Crisis Group is monitoring the volatility in this multi-ethnic, multi-religious country during its transition away from military rule. In Rakhine state, longstanding communal tensions and government discrimination against the Rohingya Muslim minority have morphed into a major crisis. In August 2017, following militant attacks, the military drove more than 750,000 Rohingya into neighbouring Bangladesh. This human catastrophe is also a potential driver of transnational jihadist group mobilisation or recruitment. Meanwhile, armed conflict has escalated in both Rakhine and Shan states, and the peace process with some 21 ethnic armed groups has lost momentum as it collides with political and electoral realities. Through field research and advocacy, Crisis Group works to mitigate the impact of armed conflict, strengthen the peace process and promote improved communal relations.
In a briefing to the UN Security Council’s 9 April 2021 'Arria-Formula' Meeting on the situation in Myanmar, Crisis Group’s Myanmar expert Richard Horsey warned that the country stands on the brink of state failure, and argued that there is every justification for the Council to impose an arms embargo on the regime.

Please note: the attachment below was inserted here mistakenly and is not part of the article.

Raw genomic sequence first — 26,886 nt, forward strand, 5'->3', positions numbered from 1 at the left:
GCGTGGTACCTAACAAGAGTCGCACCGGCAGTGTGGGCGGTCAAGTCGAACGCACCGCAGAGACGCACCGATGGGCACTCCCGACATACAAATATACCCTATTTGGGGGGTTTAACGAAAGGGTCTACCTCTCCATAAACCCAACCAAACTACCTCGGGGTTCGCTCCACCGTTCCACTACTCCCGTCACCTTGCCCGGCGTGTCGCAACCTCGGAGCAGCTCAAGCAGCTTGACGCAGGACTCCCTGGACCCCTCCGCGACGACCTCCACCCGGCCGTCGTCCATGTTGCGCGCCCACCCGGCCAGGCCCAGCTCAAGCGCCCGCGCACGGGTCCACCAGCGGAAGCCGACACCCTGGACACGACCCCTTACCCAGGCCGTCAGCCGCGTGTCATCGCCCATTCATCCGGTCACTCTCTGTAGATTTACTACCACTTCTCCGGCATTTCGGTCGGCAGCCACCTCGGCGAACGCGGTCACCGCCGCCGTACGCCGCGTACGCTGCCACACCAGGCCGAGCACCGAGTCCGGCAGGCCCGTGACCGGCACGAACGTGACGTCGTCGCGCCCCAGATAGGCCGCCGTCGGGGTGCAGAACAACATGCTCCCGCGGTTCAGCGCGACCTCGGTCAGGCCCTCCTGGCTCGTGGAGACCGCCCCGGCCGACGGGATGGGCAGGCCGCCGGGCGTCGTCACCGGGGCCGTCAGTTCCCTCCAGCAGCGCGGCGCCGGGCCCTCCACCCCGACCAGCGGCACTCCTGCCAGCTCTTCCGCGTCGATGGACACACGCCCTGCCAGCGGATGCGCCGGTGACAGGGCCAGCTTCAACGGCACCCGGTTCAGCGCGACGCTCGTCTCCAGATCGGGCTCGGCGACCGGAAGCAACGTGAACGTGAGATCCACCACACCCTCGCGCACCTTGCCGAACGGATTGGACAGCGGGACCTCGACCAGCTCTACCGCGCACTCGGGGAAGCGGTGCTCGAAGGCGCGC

Security forces continued brutal crackdown on anti-coup protesters and civilians, escalating their counter-insurgency practices, as resistance groups launched sporadic deadly attacks on military. Pro-democracy protesters demanding end to military rule continued rallies nationwide, notably in Yangon, Mandalay and many other towns and cities; police and military responded with deadly force, including by opening fire on protesters; death toll of security crackdown since 1 Feb surpassed 750 people. In major attack, military 9 April assaulted multiple protest camps in Bago town, using for first time mortars and rifle grenades, killing at least 80 civilians. Resistance groups in several parts of country targeted military convoys, as well as ward and village-tractgeneral administration offices. Notably, resistance forces 9 April ambushed military convoy in Tamu, Sagaing region, killing three soldiers; in Chin State, resistance fighters 27 April killed at least 16 soldiers in fighting in Mindat town. State media 9 April announced that military tribunal in North Okkalapa had sentenced to death 19 protesters who allegedly attacked military in March. Opponents of junta 16 April announced creation of National Unity Government. In northern Shan State, military 7-8 April met with leaders of armed groups United Wa State Army and Shan State Progress Party in effort to bolster ceasefires. In Kachin State, Kachin Independence Army (KIA) 8 April ambushed military convoy in rural part of Mogaung township; military same day fired artillery at Laiza town, headquarters of KIA and its civilian wing. Militants associated with Three Brotherhood Alliance (consisting of Arakan Army, Myanmar National Democratic Alliance Army and Ta’ang National Liberation Army) 10 April attacked police station outside of Lashio, killing at least 14 policemen, making it first attack since late March decision to re-evaluate unilateral ceasefire. Unidentified attackers 27 April fired rockets at military bases in country’s centre. International pressure continued. UK 1 April imposed sanctions on conglomerate Myanmar Economic Corporation; EU 19 April imposed sanctions on junta; U.S. 21 April added two state-owned enterprises to sanctions list. Junta chief Min Aung Hlaing 25 April attended summit of regional bloc ASEAN, agreeing five-point statement calling for cessation of violence and dialogue.